Analysts: Critical For Diverse Views To Be Heard

The need to refresh the political system as Singapore’s circumstances change highlighted by President Tony Tan in his opening address to the 13th Parliament last night (Jan 15) caught some political observers’ eyes, as they suggested the Government could tap new approaches to better capture the full spectrum of diverse perspectives on the ground.

While they acknowledged the Government’s efforts to this end, in terms of dialogues and public consultations, the analysts said going beyond these existing initiatives would go towards Dr Tan’s call for Singapore to stay cohesive and move forward together.

Calling for views to be gathered from avenues beyond Government-endorsed dialogues, such as blogs, forums or civil society, former Nominated Member of Parliament (NMP) Siew Kum Hong said: “There needs to be the recognition that disagreement, dissent and conflict are not necessarily unhealthy, as without those things, we are doomed to fail.”

“If you want to be fully inclusive, bring (these groups) in and engage them on their own terms.”

In the face of greater diversity of views in society, changing Singaporeans’ mindsets is also important, said former NMP Eugene Tan. Singaporeans also need to be open-minded when considering different perspectives and allowing robust debate could help drive this mindset change, he added.

“(Diverse views) reflect a society that is becoming more complex … The only way you can deal with it is for people to be able to engage in robust debate … and not treating the differences in values as existential challenges,” said the Singapore Management University law don.

Institute of Policy Studies’ deputy director Gillian Koh noted, however, that a government-society partnership is not without challenges since ideas being pushed for may be driven by personal interests.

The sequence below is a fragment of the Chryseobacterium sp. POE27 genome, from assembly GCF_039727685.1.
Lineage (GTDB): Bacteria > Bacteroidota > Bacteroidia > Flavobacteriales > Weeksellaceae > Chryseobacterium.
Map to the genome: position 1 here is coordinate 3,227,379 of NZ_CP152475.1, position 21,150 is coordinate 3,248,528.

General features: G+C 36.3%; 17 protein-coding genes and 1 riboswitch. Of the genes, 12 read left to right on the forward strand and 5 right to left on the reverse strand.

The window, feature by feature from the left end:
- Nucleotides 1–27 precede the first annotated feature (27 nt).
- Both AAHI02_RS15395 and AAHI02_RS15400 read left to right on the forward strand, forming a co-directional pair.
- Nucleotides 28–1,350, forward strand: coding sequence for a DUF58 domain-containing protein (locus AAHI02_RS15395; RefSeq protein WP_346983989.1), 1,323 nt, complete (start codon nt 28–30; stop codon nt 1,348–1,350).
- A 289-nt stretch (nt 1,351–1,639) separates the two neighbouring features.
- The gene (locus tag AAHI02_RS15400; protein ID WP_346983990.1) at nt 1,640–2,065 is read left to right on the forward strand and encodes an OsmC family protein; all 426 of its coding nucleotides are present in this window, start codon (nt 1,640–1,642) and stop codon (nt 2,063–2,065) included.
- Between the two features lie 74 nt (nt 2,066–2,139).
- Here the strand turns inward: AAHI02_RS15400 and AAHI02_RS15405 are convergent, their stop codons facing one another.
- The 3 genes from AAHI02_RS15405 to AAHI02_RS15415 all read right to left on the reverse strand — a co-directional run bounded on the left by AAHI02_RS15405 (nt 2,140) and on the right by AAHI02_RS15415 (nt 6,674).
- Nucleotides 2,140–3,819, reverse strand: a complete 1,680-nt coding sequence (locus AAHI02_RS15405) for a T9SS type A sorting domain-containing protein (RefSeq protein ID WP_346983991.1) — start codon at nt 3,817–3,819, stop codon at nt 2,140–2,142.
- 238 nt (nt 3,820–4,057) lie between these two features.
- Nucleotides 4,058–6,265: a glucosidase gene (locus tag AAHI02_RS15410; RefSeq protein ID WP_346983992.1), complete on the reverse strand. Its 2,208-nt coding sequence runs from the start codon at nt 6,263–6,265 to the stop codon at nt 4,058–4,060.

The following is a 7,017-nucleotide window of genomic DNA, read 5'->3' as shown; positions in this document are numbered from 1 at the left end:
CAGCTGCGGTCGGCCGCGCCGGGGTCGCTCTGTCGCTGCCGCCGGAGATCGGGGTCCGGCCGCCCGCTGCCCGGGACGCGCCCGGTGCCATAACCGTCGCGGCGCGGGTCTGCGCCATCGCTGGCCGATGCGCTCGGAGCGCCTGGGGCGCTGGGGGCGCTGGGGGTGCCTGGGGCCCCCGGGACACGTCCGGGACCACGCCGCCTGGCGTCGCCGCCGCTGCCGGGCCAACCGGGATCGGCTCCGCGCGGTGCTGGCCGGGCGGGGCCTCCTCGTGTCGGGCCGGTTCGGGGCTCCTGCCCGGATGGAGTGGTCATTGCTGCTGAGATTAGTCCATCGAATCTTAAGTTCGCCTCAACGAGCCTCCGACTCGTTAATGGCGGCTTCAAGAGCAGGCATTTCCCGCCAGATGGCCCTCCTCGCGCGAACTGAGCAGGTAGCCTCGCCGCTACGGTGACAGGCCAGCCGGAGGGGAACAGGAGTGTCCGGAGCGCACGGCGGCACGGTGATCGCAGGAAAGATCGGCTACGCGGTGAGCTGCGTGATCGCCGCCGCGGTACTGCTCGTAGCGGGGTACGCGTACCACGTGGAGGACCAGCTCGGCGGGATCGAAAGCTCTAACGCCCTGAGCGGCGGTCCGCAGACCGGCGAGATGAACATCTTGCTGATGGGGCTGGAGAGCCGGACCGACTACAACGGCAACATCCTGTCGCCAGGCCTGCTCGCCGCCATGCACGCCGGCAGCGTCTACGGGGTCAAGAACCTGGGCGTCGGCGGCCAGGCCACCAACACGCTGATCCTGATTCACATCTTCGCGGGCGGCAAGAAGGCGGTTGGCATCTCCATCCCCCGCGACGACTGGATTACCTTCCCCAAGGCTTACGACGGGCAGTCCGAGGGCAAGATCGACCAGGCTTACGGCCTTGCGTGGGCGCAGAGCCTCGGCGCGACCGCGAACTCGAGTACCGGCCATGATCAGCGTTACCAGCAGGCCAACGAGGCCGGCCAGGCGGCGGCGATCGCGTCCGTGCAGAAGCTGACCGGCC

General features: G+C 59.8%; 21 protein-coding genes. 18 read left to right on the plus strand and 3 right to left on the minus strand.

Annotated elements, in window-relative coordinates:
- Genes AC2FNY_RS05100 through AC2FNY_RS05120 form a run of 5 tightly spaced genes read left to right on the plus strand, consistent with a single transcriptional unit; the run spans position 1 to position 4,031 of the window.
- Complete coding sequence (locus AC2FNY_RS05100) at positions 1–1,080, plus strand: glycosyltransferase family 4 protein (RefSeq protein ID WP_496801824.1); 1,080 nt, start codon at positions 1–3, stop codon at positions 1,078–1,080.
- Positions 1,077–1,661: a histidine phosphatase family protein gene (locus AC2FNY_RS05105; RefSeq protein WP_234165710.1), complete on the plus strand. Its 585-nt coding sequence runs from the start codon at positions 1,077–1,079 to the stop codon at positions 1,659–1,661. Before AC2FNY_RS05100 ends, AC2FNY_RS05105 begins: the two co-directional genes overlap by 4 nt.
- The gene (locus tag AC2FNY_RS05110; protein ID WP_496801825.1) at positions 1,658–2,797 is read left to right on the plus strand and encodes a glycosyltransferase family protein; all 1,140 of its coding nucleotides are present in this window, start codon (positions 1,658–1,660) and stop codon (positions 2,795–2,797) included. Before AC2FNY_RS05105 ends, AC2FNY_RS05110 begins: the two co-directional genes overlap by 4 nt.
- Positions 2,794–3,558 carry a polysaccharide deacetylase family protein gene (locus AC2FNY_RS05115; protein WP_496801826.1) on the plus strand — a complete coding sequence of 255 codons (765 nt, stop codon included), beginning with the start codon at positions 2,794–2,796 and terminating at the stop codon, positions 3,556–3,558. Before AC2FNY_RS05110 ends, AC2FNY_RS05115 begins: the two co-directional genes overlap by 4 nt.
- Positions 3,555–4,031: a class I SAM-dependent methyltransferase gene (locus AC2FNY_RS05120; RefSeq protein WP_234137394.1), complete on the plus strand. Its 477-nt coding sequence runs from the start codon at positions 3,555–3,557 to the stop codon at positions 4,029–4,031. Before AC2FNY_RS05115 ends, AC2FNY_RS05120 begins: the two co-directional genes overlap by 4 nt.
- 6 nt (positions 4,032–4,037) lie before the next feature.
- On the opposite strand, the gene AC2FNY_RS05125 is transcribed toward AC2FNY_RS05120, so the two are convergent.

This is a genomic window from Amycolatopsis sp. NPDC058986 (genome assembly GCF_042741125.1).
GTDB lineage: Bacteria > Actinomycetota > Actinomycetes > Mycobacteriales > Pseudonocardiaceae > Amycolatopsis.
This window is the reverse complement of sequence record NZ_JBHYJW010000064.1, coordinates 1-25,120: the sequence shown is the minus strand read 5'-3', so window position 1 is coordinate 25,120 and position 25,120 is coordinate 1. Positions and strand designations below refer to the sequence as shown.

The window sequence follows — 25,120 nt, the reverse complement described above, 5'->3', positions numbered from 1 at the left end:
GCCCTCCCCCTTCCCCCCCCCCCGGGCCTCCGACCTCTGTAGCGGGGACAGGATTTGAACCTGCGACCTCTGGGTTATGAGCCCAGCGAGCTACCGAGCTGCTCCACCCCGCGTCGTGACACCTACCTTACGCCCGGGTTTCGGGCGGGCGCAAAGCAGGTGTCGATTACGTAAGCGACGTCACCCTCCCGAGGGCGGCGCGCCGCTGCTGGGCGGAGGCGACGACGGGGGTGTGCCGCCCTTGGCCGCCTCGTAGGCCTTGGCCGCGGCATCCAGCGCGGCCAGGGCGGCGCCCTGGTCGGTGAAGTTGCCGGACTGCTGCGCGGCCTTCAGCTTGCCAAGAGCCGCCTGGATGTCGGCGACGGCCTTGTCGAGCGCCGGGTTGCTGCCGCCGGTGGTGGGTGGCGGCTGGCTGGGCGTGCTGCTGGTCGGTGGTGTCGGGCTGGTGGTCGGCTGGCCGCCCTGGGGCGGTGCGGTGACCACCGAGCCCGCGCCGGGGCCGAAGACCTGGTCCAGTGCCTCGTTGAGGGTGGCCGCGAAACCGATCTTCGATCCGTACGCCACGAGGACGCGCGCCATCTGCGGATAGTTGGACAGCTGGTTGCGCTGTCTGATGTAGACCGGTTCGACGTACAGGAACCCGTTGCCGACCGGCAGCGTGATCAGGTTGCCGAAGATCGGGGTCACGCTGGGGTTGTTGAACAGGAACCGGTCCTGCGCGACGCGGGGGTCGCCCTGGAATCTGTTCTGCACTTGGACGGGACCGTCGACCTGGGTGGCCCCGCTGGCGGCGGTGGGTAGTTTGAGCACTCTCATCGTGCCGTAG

“The argument should be done with integrity and for that purpose and not with some hidden agenda … We want shared governance, but this is the real danger of that shared governance going wrong,” she said.

The experts also cited a list of other possible tweaks when it comes to refreshing the political system, including expanding the Non-Constituency MP slate and changing the selection process for NMPs.

Smaller Group Representation Constituencies could also be instituted, they said.

On the five key aims set out by Dr Tan for Parliament’s new term, the political observers flagged the focus on renewing the economy as the most pressing concern to Singaporeans.

Not only will Singaporeans be keeping close tabs on how the Government rejuvenates the economy, Associate Professor Tan said they will look at how the authorities will help those who could emerge as “losers” with economic restructuring.

Dr Alan Chong from the S Rajaratnam School of International Studies also flagged the dark clouds over the economy now, citing the stock market turbulence in China and the US Federal Reserve raising interest rates.

The economy and urban infrastructure like transport are naturally closely-watched as they are tangible aspects that will affect daily lives, he added.

Assoc Prof Tan said security is also likely to be one of the Government’s top priorities, given the string of Islamic State terror attacks, including most recently in Jakarta two days ago.

“(The Government will) want to assure not just people living here but people who are invested in Singapore, people who might want to invest in Singapore,” he added.



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